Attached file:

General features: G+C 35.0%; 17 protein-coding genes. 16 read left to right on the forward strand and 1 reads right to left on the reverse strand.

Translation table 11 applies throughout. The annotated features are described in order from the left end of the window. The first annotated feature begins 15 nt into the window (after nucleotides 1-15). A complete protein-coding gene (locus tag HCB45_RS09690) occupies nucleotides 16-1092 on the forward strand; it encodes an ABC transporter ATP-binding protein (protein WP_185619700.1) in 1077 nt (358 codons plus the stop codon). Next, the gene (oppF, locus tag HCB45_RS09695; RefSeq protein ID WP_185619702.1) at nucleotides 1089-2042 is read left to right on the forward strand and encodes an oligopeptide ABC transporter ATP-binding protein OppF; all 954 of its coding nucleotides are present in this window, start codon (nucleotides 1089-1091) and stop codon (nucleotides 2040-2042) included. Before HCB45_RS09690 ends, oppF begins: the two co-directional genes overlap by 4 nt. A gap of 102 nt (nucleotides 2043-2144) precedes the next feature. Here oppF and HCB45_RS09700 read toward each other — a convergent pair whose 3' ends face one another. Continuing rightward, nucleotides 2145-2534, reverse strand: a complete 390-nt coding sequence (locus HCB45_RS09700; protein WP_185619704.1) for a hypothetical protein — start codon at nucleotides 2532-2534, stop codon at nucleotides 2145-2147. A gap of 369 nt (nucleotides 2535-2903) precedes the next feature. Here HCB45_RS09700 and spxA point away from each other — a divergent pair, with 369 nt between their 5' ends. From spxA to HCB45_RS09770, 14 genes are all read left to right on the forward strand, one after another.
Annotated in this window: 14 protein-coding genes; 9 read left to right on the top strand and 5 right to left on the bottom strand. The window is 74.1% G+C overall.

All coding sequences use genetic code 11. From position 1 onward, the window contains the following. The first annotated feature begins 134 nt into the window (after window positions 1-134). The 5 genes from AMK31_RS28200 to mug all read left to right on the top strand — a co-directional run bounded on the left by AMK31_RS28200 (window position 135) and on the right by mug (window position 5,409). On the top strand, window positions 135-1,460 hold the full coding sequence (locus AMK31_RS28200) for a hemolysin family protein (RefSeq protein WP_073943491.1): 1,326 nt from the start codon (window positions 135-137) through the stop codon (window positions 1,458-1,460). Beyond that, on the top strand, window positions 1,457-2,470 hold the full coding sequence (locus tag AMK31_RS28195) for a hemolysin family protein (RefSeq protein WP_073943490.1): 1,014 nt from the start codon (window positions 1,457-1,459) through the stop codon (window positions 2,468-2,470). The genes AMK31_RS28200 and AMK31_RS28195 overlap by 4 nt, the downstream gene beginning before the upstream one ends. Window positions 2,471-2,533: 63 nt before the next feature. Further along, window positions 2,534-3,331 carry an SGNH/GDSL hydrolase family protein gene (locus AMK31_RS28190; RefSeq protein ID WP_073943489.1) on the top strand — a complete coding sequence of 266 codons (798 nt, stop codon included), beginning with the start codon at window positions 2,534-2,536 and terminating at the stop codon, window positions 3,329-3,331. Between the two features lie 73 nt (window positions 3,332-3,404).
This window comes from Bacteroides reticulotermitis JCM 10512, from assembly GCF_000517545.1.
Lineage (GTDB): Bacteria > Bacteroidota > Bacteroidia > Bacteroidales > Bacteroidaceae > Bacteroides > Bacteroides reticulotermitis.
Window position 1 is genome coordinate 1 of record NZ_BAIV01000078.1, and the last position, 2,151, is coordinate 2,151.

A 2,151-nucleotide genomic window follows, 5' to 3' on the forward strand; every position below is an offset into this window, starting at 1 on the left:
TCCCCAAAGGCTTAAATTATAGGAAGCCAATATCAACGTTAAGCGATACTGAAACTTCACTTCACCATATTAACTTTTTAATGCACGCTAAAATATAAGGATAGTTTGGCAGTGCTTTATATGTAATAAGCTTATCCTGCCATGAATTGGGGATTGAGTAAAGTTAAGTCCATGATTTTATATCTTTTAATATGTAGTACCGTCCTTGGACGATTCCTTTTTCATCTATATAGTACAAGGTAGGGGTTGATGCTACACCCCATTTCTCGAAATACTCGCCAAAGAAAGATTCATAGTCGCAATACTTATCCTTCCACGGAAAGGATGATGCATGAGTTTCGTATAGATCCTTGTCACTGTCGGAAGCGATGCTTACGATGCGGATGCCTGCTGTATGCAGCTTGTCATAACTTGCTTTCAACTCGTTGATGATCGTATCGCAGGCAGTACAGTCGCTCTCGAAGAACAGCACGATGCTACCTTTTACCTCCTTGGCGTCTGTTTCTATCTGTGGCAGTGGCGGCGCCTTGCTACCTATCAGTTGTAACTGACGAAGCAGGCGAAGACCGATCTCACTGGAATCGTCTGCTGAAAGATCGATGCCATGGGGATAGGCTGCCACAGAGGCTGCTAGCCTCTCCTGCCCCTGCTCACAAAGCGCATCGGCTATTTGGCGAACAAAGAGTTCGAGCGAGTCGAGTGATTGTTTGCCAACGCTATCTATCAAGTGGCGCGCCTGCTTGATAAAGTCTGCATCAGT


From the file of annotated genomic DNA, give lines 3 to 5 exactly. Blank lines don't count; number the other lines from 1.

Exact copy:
Annotated in this window: 14 protein-coding genes; 9 read left to right on the top strand and 5 right to left on the bottom strand. The window is 74.1% G+C overall.

All coding sequences use genetic code 11. From position 1 onward, the window contains the following. The first annotated feature begins 134 nt into the window (after window positions 1-134). The 5 genes from AMK31_RS28200 to mug all read left to right on the top strand — a co-directional run bounded on the left by AMK31_RS28200 (window position 135) and on the right by mug (window position 5,409). On the top strand, window positions 135-1,460 hold the full coding sequence (locus AMK31_RS28200) for a hemolysin family protein (RefSeq protein WP_073943491.1): 1,326 nt from the start codon (window positions 135-137) through the stop codon (window positions 1,458-1,460). Beyond that, on the top strand, window positions 1,457-2,470 hold the full coding sequence (locus tag AMK31_RS28195) for a hemolysin family protein (RefSeq protein WP_073943490.1): 1,014 nt from the start codon (window positions 1,457-1,459) through the stop codon (window positions 2,468-2,470). The genes AMK31_RS28200 and AMK31_RS28195 overlap by 4 nt, the downstream gene beginning before the upstream one ends. Window positions 2,471-2,533: 63 nt before the next feature. Further along, window positions 2,534-3,331 carry an SGNH/GDSL hydrolase family protein gene (locus AMK31_RS28190; RefSeq protein ID WP_073943489.1) on the top strand — a complete coding sequence of 266 codons (798 nt, stop codon included), beginning with the start codon at window positions 2,534-2,536 and terminating at the stop codon, window positions 3,329-3,331. Between the two features lie 73 nt (window positions 3,332-3,404).
This window comes from Bacteroides reticulotermitis JCM 10512, from assembly GCF_000517545.1.